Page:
Is a lack of self leadership Derailing your organization? The Three Critical Warning Signs That You Might Be Missing
Is a lack of self leadership Derailing your organization? The Three Critical Warning Signs That You Might Be Missing
If your people don’t reach their full potential, neither will your organization
Individual contributors are pivotal to your organization’s success. Despite their essential role, individual contributors are often overlooked when it comes to training and development — and that can derail your organization’s performance and productivity. Your company’s bottom line depends on your front line!
Because individual contributors are often underdeveloped and sometimes neglected, they can become disengaged in their roles.
Organizational initiatives fail because the people responsible for implementing them don’t have the skills required to proactively reach their goals. Consider that fifty percent of employees feel their jobs are stagnant. And one out of three just do their jobs, nothing more.* Why is this the case? We find that it’s largely due to the organization’s lack of training and development for this employee group.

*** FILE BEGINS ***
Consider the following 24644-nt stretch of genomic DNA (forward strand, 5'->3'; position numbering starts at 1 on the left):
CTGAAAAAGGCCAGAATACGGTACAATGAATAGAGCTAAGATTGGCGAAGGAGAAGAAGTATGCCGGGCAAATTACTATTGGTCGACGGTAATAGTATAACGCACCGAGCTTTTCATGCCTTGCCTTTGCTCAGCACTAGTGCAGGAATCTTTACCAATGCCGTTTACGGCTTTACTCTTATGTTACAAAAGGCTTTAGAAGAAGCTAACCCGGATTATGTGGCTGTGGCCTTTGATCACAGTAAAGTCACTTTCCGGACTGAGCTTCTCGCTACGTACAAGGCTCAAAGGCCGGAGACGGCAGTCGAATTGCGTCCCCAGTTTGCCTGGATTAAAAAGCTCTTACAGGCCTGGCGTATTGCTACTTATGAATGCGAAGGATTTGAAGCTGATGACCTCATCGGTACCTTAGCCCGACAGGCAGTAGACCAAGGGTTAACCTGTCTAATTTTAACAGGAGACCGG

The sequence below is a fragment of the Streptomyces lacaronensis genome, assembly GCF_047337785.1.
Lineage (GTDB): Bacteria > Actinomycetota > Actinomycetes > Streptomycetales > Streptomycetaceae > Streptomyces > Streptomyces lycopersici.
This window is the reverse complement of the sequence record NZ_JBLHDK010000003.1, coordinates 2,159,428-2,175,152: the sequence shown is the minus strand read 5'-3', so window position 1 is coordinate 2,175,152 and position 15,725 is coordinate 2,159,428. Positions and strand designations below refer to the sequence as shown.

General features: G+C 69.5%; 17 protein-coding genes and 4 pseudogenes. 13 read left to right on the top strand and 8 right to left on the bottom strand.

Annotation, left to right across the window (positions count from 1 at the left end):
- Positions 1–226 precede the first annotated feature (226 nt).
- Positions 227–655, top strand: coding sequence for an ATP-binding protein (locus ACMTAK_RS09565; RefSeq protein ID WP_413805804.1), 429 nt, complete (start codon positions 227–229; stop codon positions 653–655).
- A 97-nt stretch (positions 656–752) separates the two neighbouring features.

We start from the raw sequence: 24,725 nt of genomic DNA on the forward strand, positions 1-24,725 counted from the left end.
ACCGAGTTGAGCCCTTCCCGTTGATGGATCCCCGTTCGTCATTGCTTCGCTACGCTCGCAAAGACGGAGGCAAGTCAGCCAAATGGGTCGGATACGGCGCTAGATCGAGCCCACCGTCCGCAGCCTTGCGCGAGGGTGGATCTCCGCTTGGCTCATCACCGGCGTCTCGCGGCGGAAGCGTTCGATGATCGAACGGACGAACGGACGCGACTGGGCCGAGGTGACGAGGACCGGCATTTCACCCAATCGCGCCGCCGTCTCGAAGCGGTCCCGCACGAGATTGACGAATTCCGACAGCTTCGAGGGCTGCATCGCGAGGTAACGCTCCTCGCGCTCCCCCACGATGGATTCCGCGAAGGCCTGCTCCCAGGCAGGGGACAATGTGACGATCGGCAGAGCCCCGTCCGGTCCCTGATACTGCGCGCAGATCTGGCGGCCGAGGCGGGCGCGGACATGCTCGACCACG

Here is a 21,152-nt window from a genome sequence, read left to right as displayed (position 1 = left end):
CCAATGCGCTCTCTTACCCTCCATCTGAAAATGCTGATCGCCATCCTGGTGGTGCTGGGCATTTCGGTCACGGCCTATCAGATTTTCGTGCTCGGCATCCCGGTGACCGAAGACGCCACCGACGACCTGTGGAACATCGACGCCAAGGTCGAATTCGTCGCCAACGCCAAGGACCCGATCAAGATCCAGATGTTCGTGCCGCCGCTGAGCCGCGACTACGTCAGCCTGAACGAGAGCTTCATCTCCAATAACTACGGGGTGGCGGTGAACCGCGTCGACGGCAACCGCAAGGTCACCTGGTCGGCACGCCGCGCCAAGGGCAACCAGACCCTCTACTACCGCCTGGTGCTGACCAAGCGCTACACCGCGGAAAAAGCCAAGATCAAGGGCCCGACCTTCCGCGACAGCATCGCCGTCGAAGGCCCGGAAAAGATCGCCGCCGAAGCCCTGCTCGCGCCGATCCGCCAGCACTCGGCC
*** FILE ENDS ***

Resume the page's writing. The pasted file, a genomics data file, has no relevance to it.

Imagine how successful your organization could be if every employee received the training and tools to become self leaders who take initiative, resolve problems on their own, and actively look for ways to improve their own performance.
High Turnover
If you don’t give your frontline people the tools and training to grow and develop to their full potential, they’ll leave you for an organization that will. Your frontline people are your best investment.
Lack of Contribution
If people aren’t self-starters — taking initiative, proactively contributing ideas, or being as effective as they could be — it drains your managers’ time and energy. Everyone deserves to be their best, to contribute fully, and to make a difference.
Productivity Plummets
When your people aren’t equipped with the skills and tools they need to be self leaders, they don’t know how to ask for what they need and they can’t bring their A game to work. When your people have the mindset and skillset to get their needs met, they bring their best selves to work.
Give Your People the Tools and Training to Become Self Leaders
Self leaders have both the mindset and skillset to get what they need to succeed. When employees develop the right frame of mind and the right skills, they go from passenger, passively waiting for someone to steer them into action, to driver, proactively navigating to get what they need to thrive and contribute their best.
The essential self leadership mindset